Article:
While working on kinlighten, a side business I am starting up that runs on ruby on rails, I used a popular open source ruby framework for generating objects to use in tests. There are many frameworks available for rails that are popular including factory_girl, machinist, and fabrication.

These frameworks assist with the creation of objects in your application’s domain model that are initialized with state appropriate for tests. They help by allowing multiple test cases to re-use the same objects factories, reducing the lines of object initialization needed by tests.

The framework I used is factory_girl, and you use it by creating a single ruby file for each model’s factory. For example, if my domain had an order, customer, and line_item models, I would have a order_factory, customer_factory, and line_item_factory. When I want an instance of an object from my factory in my test, I just call a single method to “build” one for me.

James Kovacs has created the FactoryGirl.NET class library to allow .NET developers to use factories as well. This is another of many recent steps (bundling and minification, migrations, etc.) to bring ASP.NET MVC productivity up to the level of rails.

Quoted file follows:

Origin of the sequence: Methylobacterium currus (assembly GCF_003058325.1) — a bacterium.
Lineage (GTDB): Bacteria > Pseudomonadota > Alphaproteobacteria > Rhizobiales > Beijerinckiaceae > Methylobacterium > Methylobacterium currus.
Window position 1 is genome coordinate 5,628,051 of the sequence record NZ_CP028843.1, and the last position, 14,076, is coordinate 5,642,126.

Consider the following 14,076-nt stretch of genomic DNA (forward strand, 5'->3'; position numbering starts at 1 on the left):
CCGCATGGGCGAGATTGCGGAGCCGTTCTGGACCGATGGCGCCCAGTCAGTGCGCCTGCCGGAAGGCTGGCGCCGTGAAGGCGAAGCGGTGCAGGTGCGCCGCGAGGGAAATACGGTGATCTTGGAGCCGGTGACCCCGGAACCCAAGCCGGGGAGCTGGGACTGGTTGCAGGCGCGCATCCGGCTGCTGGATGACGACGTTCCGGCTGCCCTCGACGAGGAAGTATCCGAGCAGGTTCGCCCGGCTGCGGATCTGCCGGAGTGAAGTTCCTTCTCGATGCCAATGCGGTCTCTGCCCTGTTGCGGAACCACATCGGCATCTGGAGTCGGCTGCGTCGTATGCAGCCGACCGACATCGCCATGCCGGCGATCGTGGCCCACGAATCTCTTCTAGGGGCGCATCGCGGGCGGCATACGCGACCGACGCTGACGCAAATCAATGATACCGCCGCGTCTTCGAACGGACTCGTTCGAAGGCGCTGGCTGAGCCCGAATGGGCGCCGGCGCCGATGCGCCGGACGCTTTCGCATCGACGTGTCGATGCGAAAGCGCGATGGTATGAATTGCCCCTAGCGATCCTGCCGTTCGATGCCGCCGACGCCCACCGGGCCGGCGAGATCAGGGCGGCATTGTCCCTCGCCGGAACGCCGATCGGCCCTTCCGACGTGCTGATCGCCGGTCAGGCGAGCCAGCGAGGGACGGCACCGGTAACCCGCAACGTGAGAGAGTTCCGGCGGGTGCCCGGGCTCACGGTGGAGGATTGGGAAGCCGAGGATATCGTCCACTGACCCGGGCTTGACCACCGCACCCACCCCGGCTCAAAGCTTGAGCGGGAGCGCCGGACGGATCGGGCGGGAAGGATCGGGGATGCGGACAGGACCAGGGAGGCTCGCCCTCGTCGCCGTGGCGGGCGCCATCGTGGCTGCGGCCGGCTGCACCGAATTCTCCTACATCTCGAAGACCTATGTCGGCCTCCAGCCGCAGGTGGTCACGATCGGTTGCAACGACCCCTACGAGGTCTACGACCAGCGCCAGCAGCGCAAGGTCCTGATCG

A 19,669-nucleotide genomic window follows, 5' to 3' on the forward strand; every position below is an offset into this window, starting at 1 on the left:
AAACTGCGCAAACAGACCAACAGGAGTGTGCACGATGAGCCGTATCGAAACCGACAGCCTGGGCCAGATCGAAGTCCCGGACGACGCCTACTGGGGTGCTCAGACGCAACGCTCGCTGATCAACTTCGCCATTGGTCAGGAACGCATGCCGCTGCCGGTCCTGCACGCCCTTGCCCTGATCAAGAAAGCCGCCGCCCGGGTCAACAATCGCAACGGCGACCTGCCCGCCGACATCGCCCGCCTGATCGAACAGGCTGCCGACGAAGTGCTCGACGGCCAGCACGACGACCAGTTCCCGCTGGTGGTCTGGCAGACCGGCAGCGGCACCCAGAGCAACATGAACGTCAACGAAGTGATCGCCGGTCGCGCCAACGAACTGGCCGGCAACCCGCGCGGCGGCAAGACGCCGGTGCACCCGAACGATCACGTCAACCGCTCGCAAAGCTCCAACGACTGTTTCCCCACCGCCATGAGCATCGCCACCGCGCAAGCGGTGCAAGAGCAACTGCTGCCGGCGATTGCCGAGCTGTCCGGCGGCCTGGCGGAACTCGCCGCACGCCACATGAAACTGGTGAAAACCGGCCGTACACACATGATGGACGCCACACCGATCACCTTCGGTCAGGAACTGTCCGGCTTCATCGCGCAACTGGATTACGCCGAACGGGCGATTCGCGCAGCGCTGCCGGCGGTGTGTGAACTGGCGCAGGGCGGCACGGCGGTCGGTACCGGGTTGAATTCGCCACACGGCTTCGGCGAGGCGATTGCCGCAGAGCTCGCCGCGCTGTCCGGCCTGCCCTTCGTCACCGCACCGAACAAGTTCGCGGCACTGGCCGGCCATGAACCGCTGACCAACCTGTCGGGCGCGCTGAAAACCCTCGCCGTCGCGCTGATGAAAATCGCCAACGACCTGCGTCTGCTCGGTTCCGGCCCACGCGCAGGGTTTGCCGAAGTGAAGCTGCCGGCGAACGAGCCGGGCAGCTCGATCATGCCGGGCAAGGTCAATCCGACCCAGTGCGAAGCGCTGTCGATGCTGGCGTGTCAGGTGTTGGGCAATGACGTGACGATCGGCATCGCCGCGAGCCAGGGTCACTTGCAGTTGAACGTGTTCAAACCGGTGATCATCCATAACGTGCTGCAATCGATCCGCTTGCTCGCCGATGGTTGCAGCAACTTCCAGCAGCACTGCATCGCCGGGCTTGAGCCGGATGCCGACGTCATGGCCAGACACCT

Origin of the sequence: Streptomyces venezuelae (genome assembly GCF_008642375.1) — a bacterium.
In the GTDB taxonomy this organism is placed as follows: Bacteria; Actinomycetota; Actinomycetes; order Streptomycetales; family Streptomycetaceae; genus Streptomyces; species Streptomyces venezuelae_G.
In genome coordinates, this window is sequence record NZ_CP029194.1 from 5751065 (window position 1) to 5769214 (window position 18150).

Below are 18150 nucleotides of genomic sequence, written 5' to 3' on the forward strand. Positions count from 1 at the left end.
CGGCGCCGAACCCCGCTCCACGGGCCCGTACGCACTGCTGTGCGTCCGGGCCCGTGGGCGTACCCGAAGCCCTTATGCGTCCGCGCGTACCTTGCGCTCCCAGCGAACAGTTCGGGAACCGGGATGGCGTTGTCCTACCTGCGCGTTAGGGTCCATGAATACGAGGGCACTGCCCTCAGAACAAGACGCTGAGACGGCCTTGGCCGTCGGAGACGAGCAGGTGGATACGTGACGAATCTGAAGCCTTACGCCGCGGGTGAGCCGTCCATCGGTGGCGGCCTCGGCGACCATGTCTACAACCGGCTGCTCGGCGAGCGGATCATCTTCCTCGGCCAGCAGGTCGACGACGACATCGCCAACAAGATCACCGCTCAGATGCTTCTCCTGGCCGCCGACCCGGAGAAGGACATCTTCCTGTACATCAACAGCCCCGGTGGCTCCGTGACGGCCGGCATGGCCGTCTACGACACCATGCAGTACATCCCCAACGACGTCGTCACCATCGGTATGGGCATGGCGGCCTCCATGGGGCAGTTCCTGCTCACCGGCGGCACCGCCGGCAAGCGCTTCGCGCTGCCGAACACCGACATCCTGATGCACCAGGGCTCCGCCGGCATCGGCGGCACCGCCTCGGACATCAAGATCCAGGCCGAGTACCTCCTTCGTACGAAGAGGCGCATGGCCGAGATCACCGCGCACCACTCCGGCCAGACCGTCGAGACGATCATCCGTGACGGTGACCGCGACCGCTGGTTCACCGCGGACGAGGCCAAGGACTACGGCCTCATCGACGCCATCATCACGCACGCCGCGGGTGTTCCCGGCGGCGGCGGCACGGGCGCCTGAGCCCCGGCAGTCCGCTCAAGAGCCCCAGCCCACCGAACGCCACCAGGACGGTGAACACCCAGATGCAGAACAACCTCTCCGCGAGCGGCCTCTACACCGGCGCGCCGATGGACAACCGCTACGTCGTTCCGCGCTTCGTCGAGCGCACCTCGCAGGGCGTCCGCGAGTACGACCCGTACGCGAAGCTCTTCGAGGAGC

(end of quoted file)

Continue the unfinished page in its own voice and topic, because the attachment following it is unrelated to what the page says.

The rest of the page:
In his framework, you would instead create a class for each model in your domain. So if you had an Order, Customer, and LineItem C#/VB class, you would have OrderFactory, CustomerFactory, and LineItemFactory classes that can be used to retrieve objects initialized with state appropriate for testing. These classes go into your Test class library project.

Check out his article on creating FactoryGirl.NET, the github repository (it’s also on NuGet), and a great intro on how to use the original ruby version of factory_girl for more information. This is a first class technology with heaps of success in the rails community and I commend James for working to bring this to .NET.

Category:
microsoft, rails, ruby, testing

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